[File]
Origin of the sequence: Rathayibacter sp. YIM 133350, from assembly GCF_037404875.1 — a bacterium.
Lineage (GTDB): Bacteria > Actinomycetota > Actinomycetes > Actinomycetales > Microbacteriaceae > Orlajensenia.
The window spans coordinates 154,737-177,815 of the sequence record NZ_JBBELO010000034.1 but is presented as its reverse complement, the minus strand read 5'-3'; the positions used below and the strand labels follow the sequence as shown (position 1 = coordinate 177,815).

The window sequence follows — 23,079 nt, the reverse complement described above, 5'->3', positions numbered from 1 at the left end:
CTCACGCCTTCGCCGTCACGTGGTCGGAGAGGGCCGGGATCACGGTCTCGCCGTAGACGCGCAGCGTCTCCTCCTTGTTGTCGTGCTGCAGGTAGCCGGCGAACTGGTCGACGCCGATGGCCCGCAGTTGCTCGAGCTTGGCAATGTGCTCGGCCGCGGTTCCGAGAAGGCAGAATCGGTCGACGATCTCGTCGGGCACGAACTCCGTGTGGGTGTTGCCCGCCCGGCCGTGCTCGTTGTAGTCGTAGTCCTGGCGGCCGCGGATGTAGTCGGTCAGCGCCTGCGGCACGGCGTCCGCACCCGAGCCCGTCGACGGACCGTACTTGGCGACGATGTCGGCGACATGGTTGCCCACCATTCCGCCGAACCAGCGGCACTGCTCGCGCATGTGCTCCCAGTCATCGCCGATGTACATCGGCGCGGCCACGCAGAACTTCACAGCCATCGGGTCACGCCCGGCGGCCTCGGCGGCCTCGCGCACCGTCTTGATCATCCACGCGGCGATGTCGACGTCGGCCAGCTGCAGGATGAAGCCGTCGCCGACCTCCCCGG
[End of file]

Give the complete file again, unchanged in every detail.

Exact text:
Origin of the sequence: Rathayibacter sp. YIM 133350, from assembly GCF_037404875.1 — a bacterium.
Lineage (GTDB): Bacteria > Actinomycetota > Actinomycetes > Actinomycetales > Microbacteriaceae > Orlajensenia.
The window spans coordinates 154,737-177,815 of the sequence record NZ_JBBELO010000034.1 but is presented as its reverse complement, the minus strand read 5'-3'; the positions used below and the strand labels follow the sequence as shown (position 1 = coordinate 177,815).

The window sequence follows — 23,079 nt, the reverse complement described above, 5'->3', positions numbered from 1 at the left end:
CTCACGCCTTCGCCGTCACGTGGTCGGAGAGGGCCGGGATCACGGTCTCGCCGTAGACGCGCAGCGTCTCCTCCTTGTTGTCGTGCTGCAGGTAGCCGGCGAACTGGTCGACGCCGATGGCCCGCAGTTGCTCGAGCTTGGCAATGTGCTCGGCCGCGGTTCCGAGAAGGCAGAATCGGTCGACGATCTCGTCGGGCACGAACTCCGTGTGGGTGTTGCCCGCCCGGCCGTGCTCGTTGTAGTCGTAGTCCTGGCGGCCGCGGATGTAGTCGGTCAGCGCCTGCGGCACGGCGTCCGCACCCGAGCCCGTCGACGGACCGTACTTGGCGACGATGTCGGCGACATGGTTGCCCACCATTCCGCCGAACCAGCGGCACTGCTCGCGCATGTGCTCCCAGTCATCGCCGATGTACATCGGCGCGGCCACGCAGAACTTCACAGCCATCGGGTCACGCCCGGCGGCCTCGGCGGCCTCGCGCACCGTCTTGATCATCCACGCGGCGATGTCGACGTCGGCCAGCTGCAGGATGAAGCCGTCGCCGACCTCCCCGG